I'm back at the desk today after three days of jury duty on a criminal case--my third such experience, although the first in Arizona. It was one of those difficult cases--the defendant was clearly a bad guy, but 10 of us didn't feel like the prosecution proved that he had committed this particular crime, and that's the only one we were there to judge him on.
A few random notes about the experience...
I like serving on juries, because each one is a unique experience, where you're thrown together with 11 other people you would have probably never otherwise met and privy to details about other lives you would never have access to. For a writer, it's a possibly invaluable look into other lives and cultures, vocabulary, behavior, etc. generally speaking, the kind of people you're learning about aren't the kind you'd want to spend time with otherwise. Plus if I were ever accused of a crime I would want a jury like the one I was on this week deciding my fate--mostly open-minded people willing to consider all sides of the issue, and to engage in civil and constructive conversation about it.
Which brings up the low point--the fact that at least one of the holdouts was one of those people who makes his or her mind up on the basis of a particular piece of information, an early impression, and then refuses to see the rest of the evidence that makes that first impression not actually true. People aren't always who we think they are. Sometimes they even change. If we aren't willing to adjust our evaluations of them to accommodate who they really are, if we cling to illusions about them instead of facing up to the evidence in front of us, we're not making truly informed decision or doing them (or ourselves) any favors.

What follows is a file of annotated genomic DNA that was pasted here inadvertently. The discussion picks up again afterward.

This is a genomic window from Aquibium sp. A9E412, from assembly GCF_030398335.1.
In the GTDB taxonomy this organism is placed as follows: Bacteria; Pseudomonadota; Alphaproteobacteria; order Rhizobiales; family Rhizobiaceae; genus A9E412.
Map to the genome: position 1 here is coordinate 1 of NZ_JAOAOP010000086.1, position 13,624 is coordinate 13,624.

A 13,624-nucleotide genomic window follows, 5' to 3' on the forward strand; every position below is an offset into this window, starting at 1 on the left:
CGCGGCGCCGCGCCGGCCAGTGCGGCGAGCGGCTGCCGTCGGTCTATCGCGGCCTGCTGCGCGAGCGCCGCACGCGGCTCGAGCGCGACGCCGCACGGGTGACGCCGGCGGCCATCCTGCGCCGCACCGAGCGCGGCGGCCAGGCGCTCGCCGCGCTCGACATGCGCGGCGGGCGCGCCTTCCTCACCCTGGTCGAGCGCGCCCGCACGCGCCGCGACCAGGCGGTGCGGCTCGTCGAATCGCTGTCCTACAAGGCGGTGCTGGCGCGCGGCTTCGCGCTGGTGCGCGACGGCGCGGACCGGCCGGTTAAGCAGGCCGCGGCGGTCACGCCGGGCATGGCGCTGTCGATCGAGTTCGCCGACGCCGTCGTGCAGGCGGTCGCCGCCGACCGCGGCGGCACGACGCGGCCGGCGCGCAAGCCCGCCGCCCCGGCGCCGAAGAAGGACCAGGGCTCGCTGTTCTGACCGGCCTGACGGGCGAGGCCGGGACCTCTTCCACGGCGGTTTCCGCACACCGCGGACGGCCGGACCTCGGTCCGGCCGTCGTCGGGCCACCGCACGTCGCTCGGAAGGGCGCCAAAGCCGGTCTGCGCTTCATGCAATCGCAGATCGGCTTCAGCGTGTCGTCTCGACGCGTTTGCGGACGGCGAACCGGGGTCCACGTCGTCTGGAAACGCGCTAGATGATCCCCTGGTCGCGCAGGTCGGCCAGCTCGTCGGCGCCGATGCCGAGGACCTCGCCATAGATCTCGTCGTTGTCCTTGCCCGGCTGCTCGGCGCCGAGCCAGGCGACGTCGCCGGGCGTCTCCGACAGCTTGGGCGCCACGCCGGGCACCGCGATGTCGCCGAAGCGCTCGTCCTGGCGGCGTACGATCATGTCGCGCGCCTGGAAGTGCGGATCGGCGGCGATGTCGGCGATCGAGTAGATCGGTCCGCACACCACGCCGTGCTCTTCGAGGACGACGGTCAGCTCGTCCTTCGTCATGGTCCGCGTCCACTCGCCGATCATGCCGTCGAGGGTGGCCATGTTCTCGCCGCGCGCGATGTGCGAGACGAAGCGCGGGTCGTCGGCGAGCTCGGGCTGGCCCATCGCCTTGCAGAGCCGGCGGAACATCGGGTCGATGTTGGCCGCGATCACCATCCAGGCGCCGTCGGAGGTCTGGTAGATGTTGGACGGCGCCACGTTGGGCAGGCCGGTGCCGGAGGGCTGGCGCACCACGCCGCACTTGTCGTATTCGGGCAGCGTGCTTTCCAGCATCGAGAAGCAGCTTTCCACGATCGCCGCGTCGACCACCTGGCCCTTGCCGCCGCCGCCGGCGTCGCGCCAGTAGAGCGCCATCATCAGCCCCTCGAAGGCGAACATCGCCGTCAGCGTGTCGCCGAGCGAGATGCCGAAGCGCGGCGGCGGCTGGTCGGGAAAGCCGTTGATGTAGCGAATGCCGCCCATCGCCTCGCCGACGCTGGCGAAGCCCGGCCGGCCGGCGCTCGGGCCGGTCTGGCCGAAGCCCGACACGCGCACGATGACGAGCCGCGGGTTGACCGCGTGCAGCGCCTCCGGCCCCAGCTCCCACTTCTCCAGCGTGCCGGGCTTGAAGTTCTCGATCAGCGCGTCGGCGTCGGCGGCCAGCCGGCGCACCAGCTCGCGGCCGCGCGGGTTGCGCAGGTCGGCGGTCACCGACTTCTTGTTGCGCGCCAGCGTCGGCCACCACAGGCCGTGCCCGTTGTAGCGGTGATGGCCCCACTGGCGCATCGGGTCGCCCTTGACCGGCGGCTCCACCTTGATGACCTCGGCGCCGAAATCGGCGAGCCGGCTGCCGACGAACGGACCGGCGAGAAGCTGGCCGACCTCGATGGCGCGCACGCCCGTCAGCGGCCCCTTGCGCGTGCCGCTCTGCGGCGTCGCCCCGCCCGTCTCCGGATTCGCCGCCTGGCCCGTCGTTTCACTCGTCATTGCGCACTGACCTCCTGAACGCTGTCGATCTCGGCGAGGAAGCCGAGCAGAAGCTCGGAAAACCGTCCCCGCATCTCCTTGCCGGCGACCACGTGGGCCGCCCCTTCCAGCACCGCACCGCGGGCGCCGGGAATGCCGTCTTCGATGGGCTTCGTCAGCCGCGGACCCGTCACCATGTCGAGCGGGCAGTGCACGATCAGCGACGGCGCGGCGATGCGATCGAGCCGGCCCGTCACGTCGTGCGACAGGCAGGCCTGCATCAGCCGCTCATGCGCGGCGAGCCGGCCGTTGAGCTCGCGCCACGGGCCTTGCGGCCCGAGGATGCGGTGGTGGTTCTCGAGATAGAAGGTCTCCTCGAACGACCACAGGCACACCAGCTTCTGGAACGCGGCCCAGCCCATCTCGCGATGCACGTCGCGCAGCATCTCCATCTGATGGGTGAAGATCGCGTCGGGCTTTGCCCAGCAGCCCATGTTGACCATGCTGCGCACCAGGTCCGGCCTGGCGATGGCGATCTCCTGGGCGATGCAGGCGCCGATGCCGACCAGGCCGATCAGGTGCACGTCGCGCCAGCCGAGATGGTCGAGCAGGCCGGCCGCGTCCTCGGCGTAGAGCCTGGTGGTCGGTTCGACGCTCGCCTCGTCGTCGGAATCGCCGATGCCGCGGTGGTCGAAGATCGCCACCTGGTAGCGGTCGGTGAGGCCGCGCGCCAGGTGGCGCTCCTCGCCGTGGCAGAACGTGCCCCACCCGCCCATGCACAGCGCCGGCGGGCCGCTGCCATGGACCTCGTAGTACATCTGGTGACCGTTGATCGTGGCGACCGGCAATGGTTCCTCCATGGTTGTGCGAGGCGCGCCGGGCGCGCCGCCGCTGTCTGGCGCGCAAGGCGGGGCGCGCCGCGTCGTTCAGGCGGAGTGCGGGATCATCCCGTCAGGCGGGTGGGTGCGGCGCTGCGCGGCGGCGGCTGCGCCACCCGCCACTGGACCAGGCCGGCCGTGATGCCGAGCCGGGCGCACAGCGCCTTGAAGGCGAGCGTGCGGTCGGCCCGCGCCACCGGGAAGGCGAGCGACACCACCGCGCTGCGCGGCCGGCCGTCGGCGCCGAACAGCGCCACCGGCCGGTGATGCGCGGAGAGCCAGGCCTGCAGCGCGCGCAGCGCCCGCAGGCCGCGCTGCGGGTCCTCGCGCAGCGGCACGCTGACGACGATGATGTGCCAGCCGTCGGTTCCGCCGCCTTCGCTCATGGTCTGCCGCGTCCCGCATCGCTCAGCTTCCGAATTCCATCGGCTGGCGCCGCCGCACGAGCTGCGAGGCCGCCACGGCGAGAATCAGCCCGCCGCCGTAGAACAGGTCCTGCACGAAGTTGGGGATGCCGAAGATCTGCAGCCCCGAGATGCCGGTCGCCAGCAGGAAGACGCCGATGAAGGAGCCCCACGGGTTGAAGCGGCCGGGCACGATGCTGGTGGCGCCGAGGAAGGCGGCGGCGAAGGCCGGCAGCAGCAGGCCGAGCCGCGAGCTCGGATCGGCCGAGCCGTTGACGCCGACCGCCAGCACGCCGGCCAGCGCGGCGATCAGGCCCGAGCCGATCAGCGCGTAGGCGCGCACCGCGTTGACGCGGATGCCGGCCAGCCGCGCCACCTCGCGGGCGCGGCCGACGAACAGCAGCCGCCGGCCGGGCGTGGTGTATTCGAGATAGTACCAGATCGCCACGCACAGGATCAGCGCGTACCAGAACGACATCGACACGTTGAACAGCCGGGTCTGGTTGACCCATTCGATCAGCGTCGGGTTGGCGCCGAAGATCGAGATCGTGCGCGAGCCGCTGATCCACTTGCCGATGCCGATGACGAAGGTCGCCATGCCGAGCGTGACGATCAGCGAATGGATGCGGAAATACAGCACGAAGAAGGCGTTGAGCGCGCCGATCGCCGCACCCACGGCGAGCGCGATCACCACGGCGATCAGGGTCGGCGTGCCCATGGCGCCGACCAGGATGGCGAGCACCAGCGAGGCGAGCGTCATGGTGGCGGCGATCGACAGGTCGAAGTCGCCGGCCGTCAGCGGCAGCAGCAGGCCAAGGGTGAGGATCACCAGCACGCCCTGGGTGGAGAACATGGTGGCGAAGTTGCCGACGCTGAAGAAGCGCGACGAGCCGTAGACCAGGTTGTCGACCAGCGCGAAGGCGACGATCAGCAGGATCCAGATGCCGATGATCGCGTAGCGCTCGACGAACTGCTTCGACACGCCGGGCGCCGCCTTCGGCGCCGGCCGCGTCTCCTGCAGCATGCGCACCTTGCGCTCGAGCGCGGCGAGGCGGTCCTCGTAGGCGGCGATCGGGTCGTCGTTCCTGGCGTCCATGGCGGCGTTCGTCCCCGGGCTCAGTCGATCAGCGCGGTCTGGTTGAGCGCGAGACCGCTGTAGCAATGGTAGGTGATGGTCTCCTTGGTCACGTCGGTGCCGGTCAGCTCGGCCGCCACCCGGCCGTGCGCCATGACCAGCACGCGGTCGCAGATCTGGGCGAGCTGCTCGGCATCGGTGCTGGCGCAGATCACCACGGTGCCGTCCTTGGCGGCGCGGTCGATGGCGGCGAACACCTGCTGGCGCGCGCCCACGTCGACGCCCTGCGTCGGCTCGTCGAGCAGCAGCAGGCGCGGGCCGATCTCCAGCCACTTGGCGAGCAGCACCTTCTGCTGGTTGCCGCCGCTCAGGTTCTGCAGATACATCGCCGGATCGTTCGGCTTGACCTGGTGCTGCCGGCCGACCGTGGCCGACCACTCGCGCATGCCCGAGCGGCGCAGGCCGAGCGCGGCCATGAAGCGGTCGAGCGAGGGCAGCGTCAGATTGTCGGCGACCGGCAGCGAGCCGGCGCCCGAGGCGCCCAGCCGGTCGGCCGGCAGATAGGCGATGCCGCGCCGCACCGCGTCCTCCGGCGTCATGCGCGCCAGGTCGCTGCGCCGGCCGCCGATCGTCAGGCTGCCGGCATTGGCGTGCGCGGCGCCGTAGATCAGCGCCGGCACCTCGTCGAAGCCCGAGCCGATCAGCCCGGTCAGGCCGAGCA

I was surprised by the number of people in the jury pool who said something to the effect of "I couldn't make an unbiased judgment because I believe that the law is the law." Well, people, the law says the defendant is "innocent until proven guilty." There is no law, to my knowledge, that says "just because a cop says someone is guilty, that means he is." If that's how you feel, it doesn't mean you believe in the law, it means you're too narrow-minded to base your decisions on reality rather than on prejudice. I wouldn't want you on my jury.
I'm glad I had the experience. I'm glad it's over. But I'd do it again, gladly.